There are many perspectives on what happened in our core tourist area and beyond on Saturday – but this was exactly what the Daytona Beach Resort Area didn’t need.
With our hospitality industry in shreds and much of our local economy still closed – the coordinated influx of thousands of out-of-town visitors, invited to Daytona Beach by faceless event promoters who use social media to publicize events, then vaporize when things descend into lawlessness and violence – has left another indelible blemish on “the brand.”
Given the inevitable international media coverage that follows these things – with over-hyped headlines like “Blood on the Boardwalk” – our already taxed tourism industry will be forced to further repair an already tattered reputation.
In the aftermath, officials each have their own unique take on the event – law enforcement leaders consider their response a success because crowd and traffic control strategies worked as planned – politicians and social activists are seizing the moment to point fingers and Monday morning quarterback – while residents are left reeling from the sights and sounds of a chaotic fracas that brought fear of widespread violence that was flogged – non-stop – on social media.
We live in a world where information travels at the speed of a keystroke – where anyone with an iPhone camera and a Facebook account can push their physical and social point of view to the masses, literally at the push of a button.
On Saturday night, many of us first learned of the event when social media lit up with snippets of video showing traffic blockages on A-1-A, reports of a mass shooting near Ocean Walk, scenes of Sheriff Chitwood directing this deputies through a haze after a sports car smoked the tires danger close to a mass of onlookers, throngs of people blocking roadways, followed by another unruly commotion when someone distributed cash to the crowd through the sunroof of a surrounded vehicle.
For many residents, the event unfolded in a series of online vignettes and secondhand accounts – then speculation and confusion reigned as people chose to craft a narrative from these scraps and clips – rather than trust official sources.
Then, in the aftermath, fear naturally turned to anger as some questioned why beach authorities allowed large groups of people to openly violate the social distancing rules that hundreds of locals have been warned and cited for in recent weeks – not realizing that de-escalation techniques often require a tightening, or loosening, of enforcement measures to avoid unrest.
Trust me: These are decisions only those who are actually in the arena can make – often modifying strategies on the fly as circumstances change – and I believe our city and county officials did a commendable job of maintaining order and keeping people safe in a potentially explosive situation.
For instance, in 2018, after the Daytona Truck Meet turned into a scene from Mad Max: Fury Road, law enforcement regained control with the issuance of some 2,100 traffic citations – while city and county officials vowed never to host the event again.
In the United States of America, people of all races, colors, creeds and social pursuits have a right to peaceably assemble for lawful purposes – like gathering to enjoy a weekend at the beach.
In my view, second-guessing law enforcement – or demanding accountability for what was a textbook logistical example of how to move large numbers of people and vehicles out of the area following the shooting incident while returning stability to pockets of disorder – is, at best, misplaced anger, and, at worst, a quick way to place blame.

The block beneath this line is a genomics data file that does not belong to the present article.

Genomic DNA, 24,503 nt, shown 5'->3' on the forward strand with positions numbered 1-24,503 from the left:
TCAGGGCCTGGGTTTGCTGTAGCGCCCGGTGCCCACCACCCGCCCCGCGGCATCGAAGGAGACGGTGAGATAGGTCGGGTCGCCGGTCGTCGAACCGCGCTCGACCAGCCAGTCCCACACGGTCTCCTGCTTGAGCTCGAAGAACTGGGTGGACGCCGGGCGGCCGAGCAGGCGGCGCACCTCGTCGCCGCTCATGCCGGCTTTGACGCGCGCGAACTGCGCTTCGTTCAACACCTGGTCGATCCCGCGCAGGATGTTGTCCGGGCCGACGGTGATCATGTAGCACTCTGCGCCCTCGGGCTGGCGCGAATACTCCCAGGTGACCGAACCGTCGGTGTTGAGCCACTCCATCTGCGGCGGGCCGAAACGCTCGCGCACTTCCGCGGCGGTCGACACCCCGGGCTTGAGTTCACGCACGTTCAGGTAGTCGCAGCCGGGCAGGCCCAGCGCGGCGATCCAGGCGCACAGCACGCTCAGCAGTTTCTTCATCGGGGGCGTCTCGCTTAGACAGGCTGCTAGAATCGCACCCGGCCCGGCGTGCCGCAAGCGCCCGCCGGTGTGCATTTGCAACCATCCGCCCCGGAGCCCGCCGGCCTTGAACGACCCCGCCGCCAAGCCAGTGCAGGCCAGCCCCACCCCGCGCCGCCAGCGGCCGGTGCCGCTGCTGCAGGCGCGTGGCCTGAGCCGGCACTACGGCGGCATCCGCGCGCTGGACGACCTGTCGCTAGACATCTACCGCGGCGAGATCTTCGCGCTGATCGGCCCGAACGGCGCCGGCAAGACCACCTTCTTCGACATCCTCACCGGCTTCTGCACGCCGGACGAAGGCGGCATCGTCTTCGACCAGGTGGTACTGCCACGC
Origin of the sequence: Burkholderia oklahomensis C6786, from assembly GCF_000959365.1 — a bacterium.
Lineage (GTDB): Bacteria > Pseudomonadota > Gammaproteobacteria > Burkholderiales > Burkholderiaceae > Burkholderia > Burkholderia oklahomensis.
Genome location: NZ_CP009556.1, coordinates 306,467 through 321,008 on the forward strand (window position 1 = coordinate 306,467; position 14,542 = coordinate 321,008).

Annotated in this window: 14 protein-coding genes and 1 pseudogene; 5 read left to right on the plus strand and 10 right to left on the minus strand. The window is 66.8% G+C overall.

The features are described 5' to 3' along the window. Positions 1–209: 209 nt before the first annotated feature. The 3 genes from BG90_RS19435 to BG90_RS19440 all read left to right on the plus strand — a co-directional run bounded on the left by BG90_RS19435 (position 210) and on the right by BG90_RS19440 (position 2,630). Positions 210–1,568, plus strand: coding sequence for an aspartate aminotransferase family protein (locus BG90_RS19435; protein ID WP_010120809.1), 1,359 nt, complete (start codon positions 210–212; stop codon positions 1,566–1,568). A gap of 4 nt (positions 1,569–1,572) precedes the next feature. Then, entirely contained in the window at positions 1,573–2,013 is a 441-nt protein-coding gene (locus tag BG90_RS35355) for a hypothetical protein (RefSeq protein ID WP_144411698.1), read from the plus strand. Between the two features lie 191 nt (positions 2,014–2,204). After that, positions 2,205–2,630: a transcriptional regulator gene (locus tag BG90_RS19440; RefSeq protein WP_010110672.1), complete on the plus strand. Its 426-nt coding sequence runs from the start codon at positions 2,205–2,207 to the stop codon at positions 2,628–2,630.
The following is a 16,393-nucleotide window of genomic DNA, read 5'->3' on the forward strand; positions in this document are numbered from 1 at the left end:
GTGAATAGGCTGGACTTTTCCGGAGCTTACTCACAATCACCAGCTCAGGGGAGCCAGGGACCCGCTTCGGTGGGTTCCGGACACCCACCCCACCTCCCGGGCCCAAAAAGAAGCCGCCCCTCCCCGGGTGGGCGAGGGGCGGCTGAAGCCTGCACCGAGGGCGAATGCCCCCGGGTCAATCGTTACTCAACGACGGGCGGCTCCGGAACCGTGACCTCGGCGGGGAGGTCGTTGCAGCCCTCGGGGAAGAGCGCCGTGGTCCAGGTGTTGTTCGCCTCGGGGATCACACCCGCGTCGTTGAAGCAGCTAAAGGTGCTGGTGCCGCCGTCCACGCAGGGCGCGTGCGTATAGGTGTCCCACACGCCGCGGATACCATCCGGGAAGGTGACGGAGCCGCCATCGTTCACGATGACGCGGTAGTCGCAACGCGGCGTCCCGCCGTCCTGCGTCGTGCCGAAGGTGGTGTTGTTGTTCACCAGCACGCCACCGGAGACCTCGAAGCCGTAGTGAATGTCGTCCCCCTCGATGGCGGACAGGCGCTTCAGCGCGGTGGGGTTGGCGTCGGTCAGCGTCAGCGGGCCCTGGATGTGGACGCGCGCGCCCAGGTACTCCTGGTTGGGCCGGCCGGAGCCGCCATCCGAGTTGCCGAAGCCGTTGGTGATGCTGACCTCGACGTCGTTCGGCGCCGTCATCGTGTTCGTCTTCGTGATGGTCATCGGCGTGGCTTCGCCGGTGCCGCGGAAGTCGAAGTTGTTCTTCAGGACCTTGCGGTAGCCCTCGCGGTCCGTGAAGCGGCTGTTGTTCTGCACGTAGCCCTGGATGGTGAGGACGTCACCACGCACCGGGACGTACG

Yesterday, we were again reminded of the difficult and dangerous work our courageous law enforcement officers face everyday, when a man who had just attempted to carjack a woman in broad daylight turned his rifle on Daytona Beach police officers – who responded decisively to protect themselves and others.
We simply must stop blaming the police for societal failures they cannot control.
The fact is, any group that visits the Worlds Most Famous Beach has an obligation to follow the rules, obey the law, conform to the social mores and community standards that residents embrace as they enjoy our greatest natural amenity in a way that promotes public safety and leaves locals anxiously awaiting their return.
This isn’t about race – at least it shouldn’t be – and anyone who suggests otherwise is taking a very narrow view of the unfortunate events of Saturday.
And it isn’t about Daytona Beach – similar scenes of irresponsible behavior played out in places around the nation this weekend, as people sought relief from weeks of deprivation and isolation.
It is about personal responsibility and the perils of a flash-point mob mentality, when a few bad actors take advantage of a worsening situation and act out, engaging in selfish, violent and irresponsible behavior that diminishes our quality of life, instills fear, consumes civic services and, in the aftermath, irreparably damages the reputation of a community dependent on tourism.
In my view, when the influx of visitors is the result of a quasi-organized event that receives no permit or official authorization – one which places our community’s response behind the curve by requiring our public safety and planning officials guess at everything from the number of participants to adequate traffic patterns, staffing and crowd control strategies – that is unacceptable, and the blames lies squarely with irresponsible promoters who should ultimately be held accountable for their actions.